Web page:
What’s so special about being evidence-based?
We’re proud that SOS Signs of Suicide is evidence-based. But what exactly do we mean by that and what does that say about SOS?
Our suicide prevention education program – at both the middle and high school levels – has been scientifically evaluated by professional researchers, who have applied the “gold standard” of research studies – randomized controlled trials. These studies were conducted to determine if SOS is succeeding at its stated goals: reducing suicide deaths and spreading awareness about depression and suicide among adolescents. Randomized controlled trials (RCTs) involve splitting study participants into multiple groups by chance. One of these groups is the “control” group, which receives no intervention (in our case, this group would be students who will not participate in SOS until the RCT is completed). Another is the “treatment” group, which does receive the intervention (again, in our case, this would be students who will receive SOS student training). After the intervention, both control and treatment groups are surveyed or assessed on a range of predefined measures. Researchers can then use the information from the control group as a baseline to compare any differences in the information from the treatment group.
The first clinical trial evaluating SOS was published in 2004 with a follow-up and extension published in 2007. The results of this study demonstrated that youth who received SOS student training were approximately 40% less likely to report a suicide attempt in the three months after the training compared to youth who hadn’t been through the SOS program. Furthermore, exposure to the SOS curriculum resulted in greater knowledge of depression and suicide and more adaptive attitudes toward these problems.
“This [study] provides confirmation that the SOS program is a potent tool for curtailing suicidal behavior among diverse groups of high school-aged youth in the United States. SOS continues to be the only universal school-based suicide prevention program for which a reduction in self-reported suicide attempts has been documented with a randomized experimental design. As such it merits serious consideration from teachers, school counselors, and administrators seeking to bolster their school’s health curricula and prevention portfolio.” (Aseltine et al., 2007, “Evaluating the SOS suicide prevention program: a replication and extension”)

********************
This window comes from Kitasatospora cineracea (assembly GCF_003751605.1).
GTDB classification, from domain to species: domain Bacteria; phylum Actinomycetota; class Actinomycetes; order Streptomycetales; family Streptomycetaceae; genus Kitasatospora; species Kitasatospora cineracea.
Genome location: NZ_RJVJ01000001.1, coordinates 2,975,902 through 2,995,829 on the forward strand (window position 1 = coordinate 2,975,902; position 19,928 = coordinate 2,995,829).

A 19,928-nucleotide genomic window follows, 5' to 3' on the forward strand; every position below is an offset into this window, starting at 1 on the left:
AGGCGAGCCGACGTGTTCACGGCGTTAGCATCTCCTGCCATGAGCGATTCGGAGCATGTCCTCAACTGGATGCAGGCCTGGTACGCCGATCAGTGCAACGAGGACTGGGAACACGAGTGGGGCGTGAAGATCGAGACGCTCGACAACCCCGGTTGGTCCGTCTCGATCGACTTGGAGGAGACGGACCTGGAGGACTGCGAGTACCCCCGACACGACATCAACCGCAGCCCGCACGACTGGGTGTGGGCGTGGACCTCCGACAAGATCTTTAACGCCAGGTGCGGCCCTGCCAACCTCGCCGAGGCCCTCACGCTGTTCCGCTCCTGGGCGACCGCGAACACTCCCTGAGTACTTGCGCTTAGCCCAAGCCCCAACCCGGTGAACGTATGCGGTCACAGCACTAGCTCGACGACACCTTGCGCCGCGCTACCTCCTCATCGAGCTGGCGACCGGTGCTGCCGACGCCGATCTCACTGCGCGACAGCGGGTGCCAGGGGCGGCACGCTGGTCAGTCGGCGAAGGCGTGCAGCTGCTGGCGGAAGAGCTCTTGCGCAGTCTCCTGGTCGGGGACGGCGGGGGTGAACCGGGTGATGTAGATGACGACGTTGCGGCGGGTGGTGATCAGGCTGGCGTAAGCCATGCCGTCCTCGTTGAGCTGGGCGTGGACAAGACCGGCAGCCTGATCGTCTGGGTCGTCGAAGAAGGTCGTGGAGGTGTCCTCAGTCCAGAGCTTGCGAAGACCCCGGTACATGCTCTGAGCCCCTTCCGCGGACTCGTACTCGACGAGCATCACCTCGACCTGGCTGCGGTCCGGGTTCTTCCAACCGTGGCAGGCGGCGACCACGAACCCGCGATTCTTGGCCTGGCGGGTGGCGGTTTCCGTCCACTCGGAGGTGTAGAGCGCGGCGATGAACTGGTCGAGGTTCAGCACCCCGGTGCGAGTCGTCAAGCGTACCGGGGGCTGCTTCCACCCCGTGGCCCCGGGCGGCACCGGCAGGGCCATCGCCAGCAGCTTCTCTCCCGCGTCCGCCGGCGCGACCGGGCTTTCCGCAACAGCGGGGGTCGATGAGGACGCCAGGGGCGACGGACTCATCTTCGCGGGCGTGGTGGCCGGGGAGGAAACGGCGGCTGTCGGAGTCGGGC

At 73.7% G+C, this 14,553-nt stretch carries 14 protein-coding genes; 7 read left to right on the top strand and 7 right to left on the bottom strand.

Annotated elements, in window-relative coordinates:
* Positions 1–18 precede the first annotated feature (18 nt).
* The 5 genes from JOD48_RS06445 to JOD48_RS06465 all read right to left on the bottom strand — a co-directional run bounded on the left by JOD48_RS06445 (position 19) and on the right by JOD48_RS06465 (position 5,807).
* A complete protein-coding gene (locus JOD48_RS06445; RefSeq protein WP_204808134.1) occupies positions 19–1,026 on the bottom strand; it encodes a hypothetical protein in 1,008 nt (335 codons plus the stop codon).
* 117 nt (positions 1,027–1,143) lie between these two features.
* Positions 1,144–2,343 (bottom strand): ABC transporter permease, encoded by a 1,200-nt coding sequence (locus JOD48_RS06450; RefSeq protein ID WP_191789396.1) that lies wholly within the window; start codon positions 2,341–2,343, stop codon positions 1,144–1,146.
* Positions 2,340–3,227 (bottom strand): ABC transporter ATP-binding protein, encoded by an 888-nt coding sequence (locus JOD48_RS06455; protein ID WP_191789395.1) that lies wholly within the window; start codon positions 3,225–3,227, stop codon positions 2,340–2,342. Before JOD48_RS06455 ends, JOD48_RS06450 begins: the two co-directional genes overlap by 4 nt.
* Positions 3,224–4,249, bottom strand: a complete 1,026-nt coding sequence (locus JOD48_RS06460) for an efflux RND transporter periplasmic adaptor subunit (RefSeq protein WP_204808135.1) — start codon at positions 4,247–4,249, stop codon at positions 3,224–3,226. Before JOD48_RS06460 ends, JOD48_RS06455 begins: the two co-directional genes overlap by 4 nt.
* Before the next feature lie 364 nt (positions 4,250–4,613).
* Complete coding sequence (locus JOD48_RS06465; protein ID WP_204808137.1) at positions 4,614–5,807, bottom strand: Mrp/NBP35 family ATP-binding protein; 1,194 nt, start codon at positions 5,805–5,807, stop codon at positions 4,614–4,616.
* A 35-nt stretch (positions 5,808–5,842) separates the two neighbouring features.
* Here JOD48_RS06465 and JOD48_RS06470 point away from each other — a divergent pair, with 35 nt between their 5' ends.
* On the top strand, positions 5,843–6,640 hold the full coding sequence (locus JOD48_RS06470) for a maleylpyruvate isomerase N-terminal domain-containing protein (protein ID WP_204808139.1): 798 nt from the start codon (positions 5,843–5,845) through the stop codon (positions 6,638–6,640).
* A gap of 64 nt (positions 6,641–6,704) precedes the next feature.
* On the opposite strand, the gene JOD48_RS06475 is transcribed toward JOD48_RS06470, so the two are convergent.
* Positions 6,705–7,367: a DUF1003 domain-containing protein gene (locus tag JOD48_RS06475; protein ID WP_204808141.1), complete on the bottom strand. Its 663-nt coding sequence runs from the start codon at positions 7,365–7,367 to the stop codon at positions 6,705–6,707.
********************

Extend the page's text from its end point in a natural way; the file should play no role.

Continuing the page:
In 2016, another study was published, which provided further evidence of SOS’s effectiveness. This RCT built on the previous study by adding another important element of program evaluation: pre- and post-testing – which means simply that members of each group were surveyed before and after the SOS program was administered. This trial found that students who received SOS training were approximately 64% less likely to report a suicide attempt in the three months after the training compared with students who hadn’t been through the SOS program.
“…[T]his study has strengthened and extended evidence that SOS prevents suicidal behavior, both planning and attempts, in vulnerable high school students, and has increased confidence for causal inference by including pre-test measures in the evaluation.” (Schilling et al., 2016, “The SOS Suicide Prevention Program: Further Evidence of Efficacy and Effectiveness”)
Finally, a third clinical trial published in 2014 specifically examined the SOS middle school program, where the previous studies had focused on the SOS high school program. Participation in SOS was associated with increases in knowledge of suicide and depression. Additionally, students who reported suicidal ideation in the pre-test before receiving SOS training were 96% less likely to report suicidal behaviors (ideation, planning, and/or attempts) at the post-test after participating in the SOS program than students with pre-test ideation in the control group.
For full details on all of these studies, check out our case study on the Evidence Behind SOS Signs of Suicide.